South Carolina is a very good state to be in if you're on your own property. It's been described as a 'shoot your neighbor' state, meaning that there is no duty to retreat when you're on your own property. I'm not sure what the exact threshold is but I believe that if you feel threatened on your own property by a trespasser then the use of force, including deadly force is justified.
Also what many people neglect is that defense is not limited to yourself. Defense encompasses your family, friends, neighbors, community, country & state. So should there be a threat to your community you should be justified in acting to stop that threat.
I feel Mr. Gates was thinking his life was in peril & that of his wife but even if that were not the case several men were still shooting in a residential neighborhood. Even if they had been on the street solely shooting at each other Mr. Gates should have stopped them if for no other reason than to prevent one of their shots from hitting an innocent bystander. Too many people feel that taking direct action to prevent crime & injury is vigilantism. I feel it is merely doing your civic & moral duty. Every one should do what they are able to stop & prevent crime even if that means getting directly involved. Most reasons against direct citizen action can be chalked up to job security efforts on behalf of the police. If citizens started acting upon this duty then perhaps crime would go down a bit & we wouldn't have the justification for so many cops, which may mean that we're safer not only from criminals but from government looking for something to keep its employees busy.
"2) It's probably not wise to proclaim to the media, "I shot to kill." It may sound good in movies and on TV, but it's not helpful when a prosecutor (or civil plaintiffs' attorney) gets it in front of a jury. It's probably best to keep one's mouth shut about such things, no matter how "righteous" the shooting(s) may have been. If you shoot someone get a lawyer for God's sake--no matter how sure you are that you were justified--and don't yammer about it to the police or media until you've done so."
I agree - keeping your mouth shut is the best policy. But I don't think the "I shot to kill" statement is as damming as Matt believes. The argument against it would be that he was looking to kill & his actions may not have been in self defense. The counter-argument to that is that he was in legitimate fear of his safety as he attempted to kill rather than wound or to scare off. Further cops are encouraged to shoot to kill simple because shooting to wound is risky at best & may not immobilize an attacker he poses an immediate threat.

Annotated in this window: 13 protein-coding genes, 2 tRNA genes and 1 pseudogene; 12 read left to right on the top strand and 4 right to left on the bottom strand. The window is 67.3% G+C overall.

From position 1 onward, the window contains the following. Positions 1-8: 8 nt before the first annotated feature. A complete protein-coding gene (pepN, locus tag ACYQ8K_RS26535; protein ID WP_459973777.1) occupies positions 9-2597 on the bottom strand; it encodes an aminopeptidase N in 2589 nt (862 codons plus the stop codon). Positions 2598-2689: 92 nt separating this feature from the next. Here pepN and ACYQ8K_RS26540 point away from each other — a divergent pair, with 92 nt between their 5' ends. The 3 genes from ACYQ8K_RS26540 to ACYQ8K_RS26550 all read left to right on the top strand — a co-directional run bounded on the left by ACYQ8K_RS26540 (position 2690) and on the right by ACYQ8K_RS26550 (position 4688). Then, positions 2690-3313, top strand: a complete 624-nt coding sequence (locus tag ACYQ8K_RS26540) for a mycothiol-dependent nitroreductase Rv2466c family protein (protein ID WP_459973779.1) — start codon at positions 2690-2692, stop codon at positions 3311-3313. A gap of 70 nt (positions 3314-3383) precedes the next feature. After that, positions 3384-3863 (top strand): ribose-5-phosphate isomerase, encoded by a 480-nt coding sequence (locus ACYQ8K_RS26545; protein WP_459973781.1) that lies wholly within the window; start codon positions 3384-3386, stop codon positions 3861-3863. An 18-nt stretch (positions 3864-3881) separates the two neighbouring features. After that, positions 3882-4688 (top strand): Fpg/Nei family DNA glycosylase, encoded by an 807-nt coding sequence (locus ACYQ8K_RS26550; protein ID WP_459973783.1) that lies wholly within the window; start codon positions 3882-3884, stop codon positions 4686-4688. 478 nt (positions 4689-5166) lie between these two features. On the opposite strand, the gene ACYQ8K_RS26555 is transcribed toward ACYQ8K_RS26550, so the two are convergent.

"3) If you shoot someone, expect the gun you used--and perhaps all of them--to be seized as evidence. Publicola thinks this is senseless, because a shotgun can't be ballistically matched to its projectile(s). That's largely true, although the extractor and ejector markings on the shell casings that Mr. Gates presumably left all over his porch or front yard can be matched, with some degree of accuracy, Mr. Gates's A-5. At any rate, it may not really matter: although the motive for seizing the other guns isn't entirely clear, the A-5 is evidence. If nothing else, it's evidence that Mr. Gates owned a 12-gauge shotgun that had been recently fired. And quite coincidentally, two scumbags were found suffering from 12-gauge wounds in the owner's front yard. Is this necessary evidence, in light of the fact that Mr. Gates freely admits to shooting said scumbags? Perhaps not, but consider this. If Scumbag A admitted to dealing crack, and the police thereafter decided, "ah, what the hell--he confessed, so let's flush these rocks down the toilet," wouldn't we all be pretty pissed when Scumbag A's lawyer manged to get the confession suppressed and the cops had no physical evidence to put in front of a jury? Good police work means gathering evidence--all the evidence they can get their hands on. It's prosecutor's job to decide whether to use a particular item of evidence."